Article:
Students who suffer from ADHD and other attention deficit issues suddenly pop to attention when they hear the overtone.  Once they've achieved it for the first time, all I have to do is to remind them to listen for them and work for them in future lessons.  It's truly amazing to watch.  Choral singing improves, but even better, behavior improves.  ...And we all know that, in the choral music classroom, we will take all of that sort of result that we can get!  

The overtones are difficult to accomplish with inexperienced singers, but here are three of the ways I help my singers achieve them:

a)  I use solfege for all sight singing.  The vowel work that you achieve with solfege is awesome.  You can correct so many things through it.
b)  I talk constantly about using the "tall mouth".  I say things like "North and south with your mouth.  East and West is not the best."  
c)  I use the vowel "oo" when I am trying to achieve overtones for the first time.  Once they know a particular melody really well, I ask them to sing the melody on "oo".  Make sure they are completely confident with the rhythms and the pitches before you try this with young singers.

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Classroom Management

Scenario:  You have an alto in your chorus class who talks too much and doesn't stop.
Here are a couple of ideas on how to handle it:
Overall most important factor:  Mutual respect that starts with you.  You are the adult.  If they sense you don't respect them or that you simply expect respect because you are an adult, you will lose them.  We have to be the leaders in the mututal respect circle.  It is KEY to our success as classroom managers.  If we don't model respect for the students, then none of the solutions I've written below will help.
1)  When they are talking, simply stand in front of them and wait.  Watch the talkers.  ...Careful not to use the evil eye...Just watch and wait.  Don't complain.  Don't call their names.  Don't humiliate or embarrass....simply watch.  Usually, other students will "shush" them as you wait.  The positive peer pressure is helpful.
2)  As you watch them, you should be documenting in your head exactly what is occurring.  Who is talking?  Where are the real issues?  When class is over, write down exactly what you saw.  "Jenny was turned around in her seat talking to Elizabeth while I was teaching.  When I stopped to wait for her to stop talking, it took 30 seconds"...for example.  Unemotional documenting...Just the facts.  Avoid things like "She is disrespectful and rude."  Be specific.
3)  Once you've gathered two or three specific non-emotional descriptions, pull Jenny aside.  When you pull her aside, do not make it a big deal about the fact that you are going to talk to Jenny by saying in front of the whole class "Jenny, I need to see you after class".  This will not set you up for success.  Instead, it will pit you against Jenny AND the class as a whole.  You should discreetly ask her to stay after.  Then, read the unemotional, clear descriptions to her.  "Jenny, these are some behaviors I've observed from you...."  Tell her it's not ok and that we need to find a solution together.  Tell her that her class participation grade has been lowered, and tell her that you are hopeful to be able to solve the issue with her so that you don't have to contact her parents, so it is important that we find the right solution.  "Would you like me to move your seat?", for example?  Get her invested in the solution.  Then, take the action you've decided upon.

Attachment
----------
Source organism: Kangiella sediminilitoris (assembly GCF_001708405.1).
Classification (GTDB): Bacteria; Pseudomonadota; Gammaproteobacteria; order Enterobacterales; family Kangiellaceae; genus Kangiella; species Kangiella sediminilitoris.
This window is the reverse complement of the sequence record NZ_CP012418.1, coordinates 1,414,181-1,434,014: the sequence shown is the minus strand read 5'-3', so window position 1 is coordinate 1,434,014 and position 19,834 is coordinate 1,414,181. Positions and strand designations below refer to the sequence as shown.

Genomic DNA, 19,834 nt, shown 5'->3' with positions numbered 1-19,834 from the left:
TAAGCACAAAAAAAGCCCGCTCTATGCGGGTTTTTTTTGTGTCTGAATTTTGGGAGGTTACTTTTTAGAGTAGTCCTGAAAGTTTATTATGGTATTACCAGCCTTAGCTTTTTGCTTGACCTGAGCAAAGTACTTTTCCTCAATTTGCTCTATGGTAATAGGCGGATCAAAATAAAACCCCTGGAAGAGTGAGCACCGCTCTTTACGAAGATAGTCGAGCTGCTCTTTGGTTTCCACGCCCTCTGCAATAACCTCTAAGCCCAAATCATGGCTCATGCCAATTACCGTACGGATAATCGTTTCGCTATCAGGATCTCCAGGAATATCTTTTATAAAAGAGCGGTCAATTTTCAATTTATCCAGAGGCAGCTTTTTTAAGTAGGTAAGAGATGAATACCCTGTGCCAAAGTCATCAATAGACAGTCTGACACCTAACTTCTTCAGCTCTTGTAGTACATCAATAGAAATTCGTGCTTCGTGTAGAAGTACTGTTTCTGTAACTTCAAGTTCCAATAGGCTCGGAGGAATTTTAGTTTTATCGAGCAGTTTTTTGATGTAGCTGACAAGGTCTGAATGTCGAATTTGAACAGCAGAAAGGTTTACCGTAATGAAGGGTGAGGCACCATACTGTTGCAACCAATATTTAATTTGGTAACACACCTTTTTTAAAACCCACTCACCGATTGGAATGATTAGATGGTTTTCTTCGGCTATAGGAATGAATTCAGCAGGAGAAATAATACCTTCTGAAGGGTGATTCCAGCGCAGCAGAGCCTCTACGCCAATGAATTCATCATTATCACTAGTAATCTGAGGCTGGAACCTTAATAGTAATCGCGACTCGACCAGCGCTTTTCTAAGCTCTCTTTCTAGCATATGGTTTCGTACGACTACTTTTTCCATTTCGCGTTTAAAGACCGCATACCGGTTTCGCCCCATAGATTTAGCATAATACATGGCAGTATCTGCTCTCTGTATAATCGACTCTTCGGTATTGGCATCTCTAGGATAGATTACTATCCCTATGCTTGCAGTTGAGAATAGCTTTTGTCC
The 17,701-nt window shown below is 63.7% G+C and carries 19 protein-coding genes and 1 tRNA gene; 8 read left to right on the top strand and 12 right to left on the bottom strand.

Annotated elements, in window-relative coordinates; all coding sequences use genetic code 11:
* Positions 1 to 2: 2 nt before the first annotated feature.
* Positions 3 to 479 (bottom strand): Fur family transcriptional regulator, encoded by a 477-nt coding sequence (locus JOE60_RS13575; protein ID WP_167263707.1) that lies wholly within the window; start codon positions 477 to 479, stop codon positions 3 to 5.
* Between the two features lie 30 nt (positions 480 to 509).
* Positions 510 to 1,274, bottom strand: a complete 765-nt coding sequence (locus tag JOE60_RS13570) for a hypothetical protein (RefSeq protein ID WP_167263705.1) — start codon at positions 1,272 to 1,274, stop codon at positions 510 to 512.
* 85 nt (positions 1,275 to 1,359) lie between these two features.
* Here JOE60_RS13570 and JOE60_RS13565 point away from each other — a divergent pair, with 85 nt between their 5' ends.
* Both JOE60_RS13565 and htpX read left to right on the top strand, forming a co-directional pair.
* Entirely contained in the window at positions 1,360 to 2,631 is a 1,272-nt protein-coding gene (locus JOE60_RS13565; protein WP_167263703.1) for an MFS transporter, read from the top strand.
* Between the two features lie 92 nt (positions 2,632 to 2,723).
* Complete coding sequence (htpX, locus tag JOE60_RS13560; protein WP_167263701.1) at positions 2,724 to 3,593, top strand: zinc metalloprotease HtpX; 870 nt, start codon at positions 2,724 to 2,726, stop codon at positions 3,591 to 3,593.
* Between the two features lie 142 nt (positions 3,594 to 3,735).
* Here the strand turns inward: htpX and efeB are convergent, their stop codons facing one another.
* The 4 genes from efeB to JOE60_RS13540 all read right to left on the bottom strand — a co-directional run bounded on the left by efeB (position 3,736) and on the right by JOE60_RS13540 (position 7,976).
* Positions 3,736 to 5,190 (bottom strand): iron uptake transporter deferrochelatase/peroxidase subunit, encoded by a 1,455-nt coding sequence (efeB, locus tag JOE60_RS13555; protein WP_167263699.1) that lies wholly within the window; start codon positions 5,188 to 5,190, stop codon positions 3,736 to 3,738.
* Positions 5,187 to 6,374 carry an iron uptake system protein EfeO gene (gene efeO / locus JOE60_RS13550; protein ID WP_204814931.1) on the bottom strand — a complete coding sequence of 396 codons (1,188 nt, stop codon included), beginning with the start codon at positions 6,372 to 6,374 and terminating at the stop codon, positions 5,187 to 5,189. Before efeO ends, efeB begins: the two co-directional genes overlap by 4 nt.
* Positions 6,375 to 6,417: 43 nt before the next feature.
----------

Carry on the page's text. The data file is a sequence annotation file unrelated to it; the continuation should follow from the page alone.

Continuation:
4)  If the behavior continues, follow through by contacting the parents.  Again, be unemotionally specific when you speak to the parents. 
Parents are key.  So many teachers skip this step and jump to administrators.  This is a bad idea.  We must establish relationships first with the student and then with the parent.
Overall, what I've described above is a negative approach, but it is sometimes necessary.  More often, I use positive, public recognition in my classroom. For example, when I see a child sitting up straight, listening to every word, I throw a Starburst at the child and thank him publicly for his great posture or his attention.  Everyone around him jumps to attention.  
Establishing good, positive relationships with your students makes your classroom a much better place for learning.
These are just a few ideas.  Over the last year, I have written many more ideas on my blog and recorded classroom management videos on my YouTube Channel.  In them, I've tried to relay my philosophies to help other teachers who struggle with classroom management.
Also, my YouTube Channel with Sight Singing tips and Classroom Management ideas:
It takes a while to find our own personal classroom management style, but you can absolutely do it!   Be patient and don't beat yourself up when you don't get it right!  Just grow from it and move forward!
Dale Duncan
Find my step by step Sight Singing lessons for choirs with direct links to actual teaching examples and teaching tips: